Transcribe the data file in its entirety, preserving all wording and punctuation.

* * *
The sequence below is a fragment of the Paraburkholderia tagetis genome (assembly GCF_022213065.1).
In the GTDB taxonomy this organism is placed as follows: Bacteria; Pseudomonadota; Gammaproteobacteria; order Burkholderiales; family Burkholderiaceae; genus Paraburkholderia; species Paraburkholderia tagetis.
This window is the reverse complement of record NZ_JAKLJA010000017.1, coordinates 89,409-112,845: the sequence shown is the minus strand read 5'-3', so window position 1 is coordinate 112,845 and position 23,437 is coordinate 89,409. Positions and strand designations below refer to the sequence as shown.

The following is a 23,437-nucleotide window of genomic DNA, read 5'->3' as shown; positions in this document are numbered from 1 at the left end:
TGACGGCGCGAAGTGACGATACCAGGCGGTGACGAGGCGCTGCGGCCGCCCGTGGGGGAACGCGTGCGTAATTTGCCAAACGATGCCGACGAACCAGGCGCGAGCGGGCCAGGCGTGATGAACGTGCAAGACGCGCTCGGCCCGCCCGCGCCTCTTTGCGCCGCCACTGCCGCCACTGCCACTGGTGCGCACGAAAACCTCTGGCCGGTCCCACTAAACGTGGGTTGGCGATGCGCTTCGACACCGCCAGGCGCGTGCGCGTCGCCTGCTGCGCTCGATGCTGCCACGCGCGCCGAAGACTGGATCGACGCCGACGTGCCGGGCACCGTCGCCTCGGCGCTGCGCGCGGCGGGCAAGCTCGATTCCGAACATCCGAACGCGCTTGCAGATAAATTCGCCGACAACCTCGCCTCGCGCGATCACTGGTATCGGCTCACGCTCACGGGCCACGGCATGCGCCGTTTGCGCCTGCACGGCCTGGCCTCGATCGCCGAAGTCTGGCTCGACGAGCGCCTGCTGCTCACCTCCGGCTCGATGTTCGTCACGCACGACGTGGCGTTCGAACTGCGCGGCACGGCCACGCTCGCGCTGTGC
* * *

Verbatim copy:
The sequence below is a fragment of the Paraburkholderia tagetis genome (assembly GCF_022213065.1).
In the GTDB taxonomy this organism is placed as follows: Bacteria; Pseudomonadota; Gammaproteobacteria; order Burkholderiales; family Burkholderiaceae; genus Paraburkholderia; species Paraburkholderia tagetis.
This window is the reverse complement of record NZ_JAKLJA010000017.1, coordinates 89,409-112,845: the sequence shown is the minus strand read 5'-3', so window position 1 is coordinate 112,845 and position 23,437 is coordinate 89,409. Positions and strand designations below refer to the sequence as shown.

The following is a 23,437-nucleotide window of genomic DNA, read 5'->3' as shown; positions in this document are numbered from 1 at the left end:
TGACGGCGCGAAGTGACGATACCAGGCGGTGACGAGGCGCTGCGGCCGCCCGTGGGGGAACGCGTGCGTAATTTGCCAAACGATGCCGACGAACCAGGCGCGAGCGGGCCAGGCGTGATGAACGTGCAAGACGCGCTCGGCCCGCCCGCGCCTCTTTGCGCCGCCACTGCCGCCACTGCCACTGGTGCGCACGAAAACCTCTGGCCGGTCCCACTAAACGTGGGTTGGCGATGCGCTTCGACACCGCCAGGCGCGTGCGCGTCGCCTGCTGCGCTCGATGCTGCCACGCGCGCCGAAGACTGGATCGACGCCGACGTGCCGGGCACCGTCGCCTCGGCGCTGCGCGCGGCGGGCAAGCTCGATTCCGAACATCCGAACGCGCTTGCAGATAAATTCGCCGACAACCTCGCCTCGCGCGATCACTGGTATCGGCTCACGCTCACGGGCCACGGCATGCGCCGTTTGCGCCTGCACGGCCTGGCCTCGATCGCCGAAGTCTGGCTCGACGAGCGCCTGCTGCTCACCTCCGGCTCGATGTTCGTCACGCACGACGTGGCGTTCGAACTGCGCGGCACGGCCACGCTCGCGCTGTGC